Kentucky City and County Names Out-of-Staters Regularly Mispronounce
Those who don't live in Kentucky usually just take a flyer on how to pronounce some of the city and county names here in the Commonwealth. Not everything is as it seems in the Bluegrass State. We march--and speak(?)--to the beat of a different drummer.
TROUBLE WITH KENTUCKY TOWN AND COUNTY NAME PRONUNCIATION
Many city and county names across the country came from other languages. I mean, we ARE one of the youngest nations on the planet. But that doesn't mean these names are pronounced as they would in their native countries. Kentucky fits that description, even if there are only a couple on the list I came up with that truly DID come from another language.
Let's start right here in our own backyard.
You CANNOT pronounce Daviess County day-VEEZ County, unless you're in Indiana. That's how they pronounce it in the Hoosier State. Say it like that once you cross the Ohio River and people may not know what you're talking about. Differentiation with regard to the pronunciations of both of those counties really becomes important during severe weather events, as both are covered by the same TV market (Evansville).
At this very moment, I'm remembering multiple people who have pronounced this MULL-en-berg County. And then there's the MOO-len-berg contingent. Yes, I've heard that, and they weren't joking. If you don't put that "Y" sound in there right after the "M," we'll just have to continue the conversation at a later time.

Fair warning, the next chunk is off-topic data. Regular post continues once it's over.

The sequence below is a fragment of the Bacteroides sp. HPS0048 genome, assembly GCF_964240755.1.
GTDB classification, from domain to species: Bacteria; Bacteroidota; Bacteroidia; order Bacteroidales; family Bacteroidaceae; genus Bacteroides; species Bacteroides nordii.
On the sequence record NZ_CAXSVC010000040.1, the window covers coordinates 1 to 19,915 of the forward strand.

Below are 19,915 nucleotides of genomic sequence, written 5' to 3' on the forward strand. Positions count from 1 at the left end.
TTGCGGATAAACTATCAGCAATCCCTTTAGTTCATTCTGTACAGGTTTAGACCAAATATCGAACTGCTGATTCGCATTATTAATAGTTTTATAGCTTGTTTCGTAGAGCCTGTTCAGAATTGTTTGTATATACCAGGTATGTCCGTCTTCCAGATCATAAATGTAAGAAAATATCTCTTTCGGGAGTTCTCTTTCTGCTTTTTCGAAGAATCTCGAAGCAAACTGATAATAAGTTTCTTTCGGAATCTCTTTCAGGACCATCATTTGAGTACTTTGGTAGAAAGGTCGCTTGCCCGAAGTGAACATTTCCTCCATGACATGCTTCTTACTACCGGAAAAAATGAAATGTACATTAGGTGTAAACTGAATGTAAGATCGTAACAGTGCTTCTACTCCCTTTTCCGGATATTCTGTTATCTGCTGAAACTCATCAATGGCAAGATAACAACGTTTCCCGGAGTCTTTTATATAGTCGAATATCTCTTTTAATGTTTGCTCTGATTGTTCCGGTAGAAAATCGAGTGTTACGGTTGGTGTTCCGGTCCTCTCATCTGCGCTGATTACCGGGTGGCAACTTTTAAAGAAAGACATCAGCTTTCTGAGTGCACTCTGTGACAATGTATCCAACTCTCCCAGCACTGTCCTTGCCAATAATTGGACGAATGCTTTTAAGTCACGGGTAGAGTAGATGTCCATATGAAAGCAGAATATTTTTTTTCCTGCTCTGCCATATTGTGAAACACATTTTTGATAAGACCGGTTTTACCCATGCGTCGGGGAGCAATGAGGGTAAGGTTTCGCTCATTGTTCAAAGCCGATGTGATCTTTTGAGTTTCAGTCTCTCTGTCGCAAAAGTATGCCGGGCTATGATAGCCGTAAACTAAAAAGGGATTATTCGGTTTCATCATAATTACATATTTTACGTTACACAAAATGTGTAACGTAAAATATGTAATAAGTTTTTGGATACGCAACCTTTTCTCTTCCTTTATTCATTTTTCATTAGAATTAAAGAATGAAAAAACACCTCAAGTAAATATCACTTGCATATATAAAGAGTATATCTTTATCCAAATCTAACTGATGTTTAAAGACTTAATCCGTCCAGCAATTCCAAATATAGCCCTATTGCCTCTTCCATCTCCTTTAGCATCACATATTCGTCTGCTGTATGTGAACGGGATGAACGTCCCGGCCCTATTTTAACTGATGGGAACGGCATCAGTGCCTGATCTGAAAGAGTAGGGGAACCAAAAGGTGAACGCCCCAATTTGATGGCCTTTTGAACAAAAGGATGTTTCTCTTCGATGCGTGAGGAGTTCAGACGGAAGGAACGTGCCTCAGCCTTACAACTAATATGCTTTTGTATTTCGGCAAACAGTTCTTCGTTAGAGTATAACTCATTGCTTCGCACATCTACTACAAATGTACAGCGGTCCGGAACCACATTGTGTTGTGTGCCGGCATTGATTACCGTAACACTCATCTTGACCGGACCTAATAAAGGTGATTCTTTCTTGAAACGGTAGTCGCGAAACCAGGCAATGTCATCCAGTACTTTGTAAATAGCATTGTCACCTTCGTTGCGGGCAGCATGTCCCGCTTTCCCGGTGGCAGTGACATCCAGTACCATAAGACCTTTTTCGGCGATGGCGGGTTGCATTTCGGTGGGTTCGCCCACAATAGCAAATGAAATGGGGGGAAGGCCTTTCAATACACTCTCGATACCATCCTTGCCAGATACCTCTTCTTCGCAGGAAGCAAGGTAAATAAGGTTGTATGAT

Okay, I can't really blame anyone for messing this one up because I have, too. Yes, I know the correct way to pronounce Robards, the town in Kentucky. But I'm also very familiar with the late great actor Jason Robards [ROE-bards]. You can see how easy it is to make a mistake here.
Down around the lakes, we have Cadiz. I was tempted to put both syllables in all caps, because the second is almost as strong as the first. But after saying it repeatedly to myself, I let it stand.
When I was in 8th grade, a friend of mine and I did a "team teaching" report on the Palace of Versailles in France...where they pronounce it vur-SIGH. So, at times, I have deliberately used the French pronunciation just to get the looks.
The most common mispronunciation of this city name is the one that most drives me crazy. Have you ever heard anyone say LEECH-field? Well, I have. And I have the scar tissue on my tongue to prove that I have just walked away and let it go.
The 2005 film Elizabethtown was not one of my favorites, and I'll never understand how Orlando Bloom crossed from Kentucky into Indiana OVER DRY LAND. It can't be done. But I do give the film's director/screenwriter Cameron Crowe major props for this scene:
The pronunciation of Kentucky's largest city has become part of Commonwealth lore. Is there a true, correct way of pronouncing Louisville? Who knows? But here in the Bluegrass State, it's always been what you see above...no matter HOW many times Dick Vitale says LOUIE-vill. Ugh.
But, alas, there are more that apparently give non-Kentuckians trouble--town names I didn't think were an issue, and one I'd never heard of before that I couldn't correctly pronounce either.
OTHER KENTUCKY TOWN NAMES I DIDN'T KNOW WERE A PROBLEM
Watch these folks take a stab at some of the ones above and then some:
Well, I guess I'll have to update my mental pronunciation guide to include Crittenden, Inez, Fredonia, Hyden, and Monticello. I had no idea they were troublesome.
As for Broeck Pointe...just spell it Broke Point, okay?